But they are ALSO given a denarius — the EXACT same amount!

And they grumble and they complain.

For them, this is now beyond peculiar!

This is an outrage!

This is unfair!

This is an offense!

After all – they are the best!  The first picked! They are the most skilled! Look how much work they did!

Surely, they should be rewarded with more than those who came last, who were left on the sideline, who hardly did anything at all!

But it is the landowner’s prerogative to be generous to the last-picked and within his power to make them equal to the first-picked.

But notice this: the landowner goes out. of. His. Way. really, to cause a stir.

He could have paid the first-chosen, all-day workers first… and sent them on their way and they never would’ve even known that all the workers were paid the same

but the landowner clearly wants to make a point of his generosity to the first-to-be-chosen.

The landowner wants the first-chosen to see that the last-chosen are receiving the generous gift of a denarius

and the means to get plenty of food for their family’s dinner table too.

The landowner and the storyteller who imagined him mean to overturn our sense of justice and fairness.

Jesus is telling us that God includes those whom the world overlooks,

AND not only does God include those whom the world overlooks, but God intends for us to do the same:

For us to learn to see those who are overlooked, and to see value in those to whom the world assigns no value

Some people jump to say that this story isn’t fair

and doesn’t illustrate how life REALLY works.

And people who would say this are 100% correct.

This isn’t how things really work –

because our sin guides us in choosing teams and sides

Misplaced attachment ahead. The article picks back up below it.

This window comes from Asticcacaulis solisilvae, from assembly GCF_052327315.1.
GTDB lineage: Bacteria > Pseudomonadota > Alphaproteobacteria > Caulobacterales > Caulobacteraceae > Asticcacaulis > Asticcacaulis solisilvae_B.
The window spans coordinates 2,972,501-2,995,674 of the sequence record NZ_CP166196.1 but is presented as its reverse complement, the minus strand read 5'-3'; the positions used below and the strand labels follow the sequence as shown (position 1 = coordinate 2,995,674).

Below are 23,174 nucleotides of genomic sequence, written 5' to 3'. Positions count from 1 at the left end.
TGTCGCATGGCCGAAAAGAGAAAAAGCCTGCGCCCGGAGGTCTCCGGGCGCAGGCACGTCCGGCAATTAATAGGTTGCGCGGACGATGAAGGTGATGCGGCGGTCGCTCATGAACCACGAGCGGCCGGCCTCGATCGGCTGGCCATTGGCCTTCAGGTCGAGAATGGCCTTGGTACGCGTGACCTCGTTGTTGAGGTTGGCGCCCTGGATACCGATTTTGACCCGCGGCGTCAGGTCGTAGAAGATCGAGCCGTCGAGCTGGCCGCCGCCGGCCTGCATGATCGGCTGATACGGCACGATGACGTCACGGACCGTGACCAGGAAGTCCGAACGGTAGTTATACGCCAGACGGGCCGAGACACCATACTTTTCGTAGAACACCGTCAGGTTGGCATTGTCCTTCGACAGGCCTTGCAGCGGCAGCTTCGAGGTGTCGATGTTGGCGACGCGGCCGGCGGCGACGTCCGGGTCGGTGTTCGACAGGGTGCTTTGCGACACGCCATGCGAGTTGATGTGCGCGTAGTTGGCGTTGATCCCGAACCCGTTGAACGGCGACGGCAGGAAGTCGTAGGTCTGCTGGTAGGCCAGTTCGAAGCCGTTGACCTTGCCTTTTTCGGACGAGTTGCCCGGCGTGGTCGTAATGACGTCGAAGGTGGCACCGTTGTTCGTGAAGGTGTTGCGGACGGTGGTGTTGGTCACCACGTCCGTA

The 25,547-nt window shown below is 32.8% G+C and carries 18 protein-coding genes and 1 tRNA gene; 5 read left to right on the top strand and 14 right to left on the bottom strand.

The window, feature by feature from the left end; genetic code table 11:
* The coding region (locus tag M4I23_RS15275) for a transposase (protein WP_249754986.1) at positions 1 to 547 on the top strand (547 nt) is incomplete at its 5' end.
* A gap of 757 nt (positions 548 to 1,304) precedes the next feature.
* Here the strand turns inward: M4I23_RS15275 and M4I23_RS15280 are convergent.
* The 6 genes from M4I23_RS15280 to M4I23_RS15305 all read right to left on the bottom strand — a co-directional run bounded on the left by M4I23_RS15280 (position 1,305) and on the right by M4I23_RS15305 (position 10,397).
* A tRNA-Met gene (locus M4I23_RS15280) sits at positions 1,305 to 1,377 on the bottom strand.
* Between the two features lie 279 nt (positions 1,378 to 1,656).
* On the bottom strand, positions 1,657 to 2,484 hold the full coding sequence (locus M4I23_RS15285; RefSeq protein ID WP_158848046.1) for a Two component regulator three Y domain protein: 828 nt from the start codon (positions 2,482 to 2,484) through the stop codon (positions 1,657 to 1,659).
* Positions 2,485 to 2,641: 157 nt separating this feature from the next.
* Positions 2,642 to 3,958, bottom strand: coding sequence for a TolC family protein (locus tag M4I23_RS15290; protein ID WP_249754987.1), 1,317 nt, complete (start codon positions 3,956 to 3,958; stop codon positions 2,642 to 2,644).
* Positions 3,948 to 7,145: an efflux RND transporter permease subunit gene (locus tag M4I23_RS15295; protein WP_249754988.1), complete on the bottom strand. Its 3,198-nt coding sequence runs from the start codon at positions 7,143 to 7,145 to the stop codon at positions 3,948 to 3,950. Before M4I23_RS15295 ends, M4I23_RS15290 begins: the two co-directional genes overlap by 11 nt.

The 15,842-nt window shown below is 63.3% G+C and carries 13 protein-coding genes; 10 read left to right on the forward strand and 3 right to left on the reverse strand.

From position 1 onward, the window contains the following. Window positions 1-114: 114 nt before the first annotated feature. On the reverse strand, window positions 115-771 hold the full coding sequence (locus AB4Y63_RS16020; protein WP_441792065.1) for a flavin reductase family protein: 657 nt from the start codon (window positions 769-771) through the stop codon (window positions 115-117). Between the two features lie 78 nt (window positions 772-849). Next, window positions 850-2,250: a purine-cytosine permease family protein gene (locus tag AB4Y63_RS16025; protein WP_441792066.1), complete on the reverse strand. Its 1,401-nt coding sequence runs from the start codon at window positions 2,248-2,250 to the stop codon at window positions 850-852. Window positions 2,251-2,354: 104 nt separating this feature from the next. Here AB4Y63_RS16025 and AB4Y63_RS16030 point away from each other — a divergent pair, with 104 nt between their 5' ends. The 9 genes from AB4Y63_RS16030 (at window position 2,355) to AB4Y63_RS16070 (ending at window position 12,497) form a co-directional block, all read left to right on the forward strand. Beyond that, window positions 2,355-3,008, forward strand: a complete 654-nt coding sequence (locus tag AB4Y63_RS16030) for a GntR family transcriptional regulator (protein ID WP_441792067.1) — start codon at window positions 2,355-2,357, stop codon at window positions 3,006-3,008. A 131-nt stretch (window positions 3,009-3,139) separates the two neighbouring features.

where we leave some people out because they are

black or brown

or poor or disabled

or gay or from a different country or culture or region or religion.

This isn’t the way life really is –

because the media and Hollywood and sports industry

elevate those who are physically talented and beautiful

as the ones to be heaped with attention and

praise as super-human.

This isn’t what life really looks like –

because under the power of the empires of this world

the value of a person is dictated to be equal to their intellect,

family lineage, earning power, or pedigree.

This isn’t the way things really are –

because schools, colleges, universities, and companies

are meritocracies that celebrate standard achievement

and overlook those who test poorly,

aren’t supported, don’t speak the language, or can’t pass the test.

This story Jesus tells us does NOT illustrate fairness

as the temporal,


hopelessly anxious,

every-person-for-themselves (or) every -community-for-itself

world we live in defines it.

This is a story about the Kingdom of God

that illustrates God’s values

and God’s sense of fairness and justice, and means to

break open our stone hearts and inspire them to beat with God’s burning desire.

God is always coming back to the pool of those overlooked to include more of us,

God is always choosing those who the world leaves out,

God is always making room for those who lack the privilege we may sometimes take for granted,

God is always providing hope for those who live day to day without reassurances,

God is always identifying with the last and the least and the lonely and the left out and

choosing them for his team.

Jesus’ intention is to train us to see that God’s love for us is unconditional,

and train us to see God’s love is also unconditional for others…

And especially for people unlike us.

And especially people we don’t think deserve it.

God’s love is given to each of us equally,

regardless of how good we are at hitting a baseball,

how successful we are in our work,

how faithful we are to the promises in our life,

how long we’ve been sober or even if we’re not,

how educated we are,